The Jerusalem Film Festival so far
Festival's most moving moment came when Jerusalem Cinematheque and Festival Founder Lia van Leer introduced Alesia Weston, the newly appointed cinematheque executive director.
ITZIK GOLAN and Roy Assaf in ‘God’s Neighbors.’ Photo: courtesy/pr
The 29th Jerusalem Film Festival is off and running. The most moving moment at
the opening last Thursday wasn’t anything in the movie, Woody Allen’s To Rome
with Love (Allen’s movies are beginning to remind me of the Gidget series –
Gidget Goes to Rome, Gidget Goes Hawaiian, etc., but with kvetching rather than
spunkiness). It came when Jerusalem Cinematheque and Festival Founder Lia van
Leer introduced Alesia Weston, the newly appointed cinematheque executive
“I am handing the flag to her,” said van Leer, who has often
been referred to as the Queen of Israeli Cinema. Film buffs throughout the
audience of thousands at the Sultan’s Pool Amphitheater choked up along with
Weston, who had the honor of declaring the festival officially open.
of the seven Israeli movies in competition for the Haggiag Family Award for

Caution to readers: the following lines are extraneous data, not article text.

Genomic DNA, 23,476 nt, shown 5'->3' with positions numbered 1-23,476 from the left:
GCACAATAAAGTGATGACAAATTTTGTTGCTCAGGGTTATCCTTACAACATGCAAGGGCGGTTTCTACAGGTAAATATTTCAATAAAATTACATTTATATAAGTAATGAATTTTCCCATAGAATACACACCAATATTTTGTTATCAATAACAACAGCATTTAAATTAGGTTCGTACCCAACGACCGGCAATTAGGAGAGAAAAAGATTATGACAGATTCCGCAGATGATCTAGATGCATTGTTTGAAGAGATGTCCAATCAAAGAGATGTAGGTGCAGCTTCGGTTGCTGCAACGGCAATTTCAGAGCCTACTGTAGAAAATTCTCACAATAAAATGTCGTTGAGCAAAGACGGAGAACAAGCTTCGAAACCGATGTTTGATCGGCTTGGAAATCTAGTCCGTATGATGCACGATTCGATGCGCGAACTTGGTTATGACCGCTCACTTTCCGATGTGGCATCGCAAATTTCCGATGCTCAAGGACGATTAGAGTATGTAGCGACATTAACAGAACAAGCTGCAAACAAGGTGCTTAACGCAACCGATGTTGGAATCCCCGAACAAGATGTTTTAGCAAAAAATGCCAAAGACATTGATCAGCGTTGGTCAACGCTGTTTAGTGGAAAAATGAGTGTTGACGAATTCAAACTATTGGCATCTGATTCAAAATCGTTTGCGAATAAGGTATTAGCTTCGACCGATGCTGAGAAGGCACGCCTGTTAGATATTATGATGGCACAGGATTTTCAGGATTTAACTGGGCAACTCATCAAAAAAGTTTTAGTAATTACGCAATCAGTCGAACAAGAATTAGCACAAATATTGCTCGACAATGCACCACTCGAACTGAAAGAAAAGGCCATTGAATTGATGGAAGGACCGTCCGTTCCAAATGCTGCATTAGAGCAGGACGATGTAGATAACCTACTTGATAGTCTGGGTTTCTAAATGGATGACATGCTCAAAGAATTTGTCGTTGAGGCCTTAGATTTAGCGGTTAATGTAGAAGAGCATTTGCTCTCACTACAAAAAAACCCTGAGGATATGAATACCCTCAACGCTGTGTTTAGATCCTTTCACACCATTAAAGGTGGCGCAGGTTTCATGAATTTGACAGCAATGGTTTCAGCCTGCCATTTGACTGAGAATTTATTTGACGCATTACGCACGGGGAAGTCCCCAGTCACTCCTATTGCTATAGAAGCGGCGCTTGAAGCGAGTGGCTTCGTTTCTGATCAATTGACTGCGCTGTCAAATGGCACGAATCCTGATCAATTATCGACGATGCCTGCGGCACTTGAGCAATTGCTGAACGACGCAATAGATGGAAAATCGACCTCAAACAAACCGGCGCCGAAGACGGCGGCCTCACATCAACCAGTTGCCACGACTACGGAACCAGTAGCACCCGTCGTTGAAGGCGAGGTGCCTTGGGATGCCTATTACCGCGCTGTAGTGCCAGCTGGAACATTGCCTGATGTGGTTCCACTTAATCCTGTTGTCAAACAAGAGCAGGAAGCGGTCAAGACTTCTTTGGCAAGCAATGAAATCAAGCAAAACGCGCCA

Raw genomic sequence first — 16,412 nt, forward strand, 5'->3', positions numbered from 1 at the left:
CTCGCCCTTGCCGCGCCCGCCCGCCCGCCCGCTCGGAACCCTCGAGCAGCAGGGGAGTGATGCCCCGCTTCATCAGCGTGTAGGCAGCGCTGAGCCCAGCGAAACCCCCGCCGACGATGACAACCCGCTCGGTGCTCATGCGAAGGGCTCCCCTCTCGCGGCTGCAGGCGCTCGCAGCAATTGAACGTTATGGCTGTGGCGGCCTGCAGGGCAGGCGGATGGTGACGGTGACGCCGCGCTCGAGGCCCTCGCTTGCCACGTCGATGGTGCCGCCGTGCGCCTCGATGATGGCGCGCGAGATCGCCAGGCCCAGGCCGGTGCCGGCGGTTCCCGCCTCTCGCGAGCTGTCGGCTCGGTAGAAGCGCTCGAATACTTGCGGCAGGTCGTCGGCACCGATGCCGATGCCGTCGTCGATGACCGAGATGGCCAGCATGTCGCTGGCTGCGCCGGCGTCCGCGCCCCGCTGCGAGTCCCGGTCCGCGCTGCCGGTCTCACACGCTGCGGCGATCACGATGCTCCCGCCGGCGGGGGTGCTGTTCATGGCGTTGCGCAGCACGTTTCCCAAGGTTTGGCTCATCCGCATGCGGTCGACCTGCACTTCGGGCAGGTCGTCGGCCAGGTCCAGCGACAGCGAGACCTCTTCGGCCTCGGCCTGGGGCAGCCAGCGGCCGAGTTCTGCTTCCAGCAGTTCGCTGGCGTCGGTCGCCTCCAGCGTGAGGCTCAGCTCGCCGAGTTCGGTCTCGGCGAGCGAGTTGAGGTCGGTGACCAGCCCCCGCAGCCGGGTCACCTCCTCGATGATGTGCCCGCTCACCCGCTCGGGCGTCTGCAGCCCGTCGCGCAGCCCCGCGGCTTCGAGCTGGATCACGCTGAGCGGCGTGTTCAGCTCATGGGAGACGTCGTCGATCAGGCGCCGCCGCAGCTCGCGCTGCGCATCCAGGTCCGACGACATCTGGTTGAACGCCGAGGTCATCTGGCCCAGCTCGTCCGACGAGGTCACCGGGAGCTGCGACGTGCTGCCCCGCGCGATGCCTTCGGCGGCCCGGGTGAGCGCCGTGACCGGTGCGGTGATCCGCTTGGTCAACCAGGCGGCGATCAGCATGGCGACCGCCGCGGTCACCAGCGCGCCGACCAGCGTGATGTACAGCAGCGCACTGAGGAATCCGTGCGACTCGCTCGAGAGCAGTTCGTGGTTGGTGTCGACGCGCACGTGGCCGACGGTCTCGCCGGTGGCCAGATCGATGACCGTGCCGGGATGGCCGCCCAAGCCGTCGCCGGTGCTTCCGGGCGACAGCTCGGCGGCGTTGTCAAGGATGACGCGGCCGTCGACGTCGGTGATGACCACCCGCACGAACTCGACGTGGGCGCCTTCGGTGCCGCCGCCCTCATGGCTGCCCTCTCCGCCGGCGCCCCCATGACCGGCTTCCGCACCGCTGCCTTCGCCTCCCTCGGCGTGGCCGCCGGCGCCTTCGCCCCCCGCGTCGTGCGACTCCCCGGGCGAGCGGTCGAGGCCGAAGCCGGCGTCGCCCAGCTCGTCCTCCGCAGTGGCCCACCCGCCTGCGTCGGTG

Israeli Cinema have been shown so far, and audiences have been mainly
Remember this is the festival where, in previous years, the
Oscar-nominated Ajami had its Israeli premiere, along with such acclaimed films
as Or, The Band’s Visit, Lebanon and many more. So expectations run high for the
Dana Goldberg’s Alice, about a mental health worker who
is emotionally crippled herself, and Amir Manor’s Epilogue, about an elderly
couple who feel out of place in the Israel of today, were well made, but are
unlikely to win this year’s competition. Benny Toraty’s The Ballad of the
Weeping Spring sharply divided audiences.
Some adored this pastiche of
spaghetti Western clichés woven into a story about a group of Mizrahi musicians,
torn apart by tragedy, who come together for one final concert. Others were just
not in the mood for oud.
Yariv Horowitz’s Rock the Casbah is a moving
film about the messiness and tragedy of the lives of IDF soldiers in Gaza in
1989. Meni Yaesh’s God’s Neighbors tells the story of a newly ultra-Orthodox
vigilante in Bat Yam who begins to question his principles, and it’s far more
engaging and nuanced than this brief description suggests.
Two of the
most anticipated Israeli features, Rama Burshtein’s Fill the Void and Idan
Hubel’s The Cutoff Man were MIA, because they were accepted to the Venice
International Film Festival and their directors had to withdraw them. This rule
was not in place in 2009, when Shmuelik Maoz’s Lebanon was shown at the
Jerusalem Film Festival and went on to win the top prize at Venice, but
festivals are competing for dwindling numbers of good films these
Stay tuned for more festival news.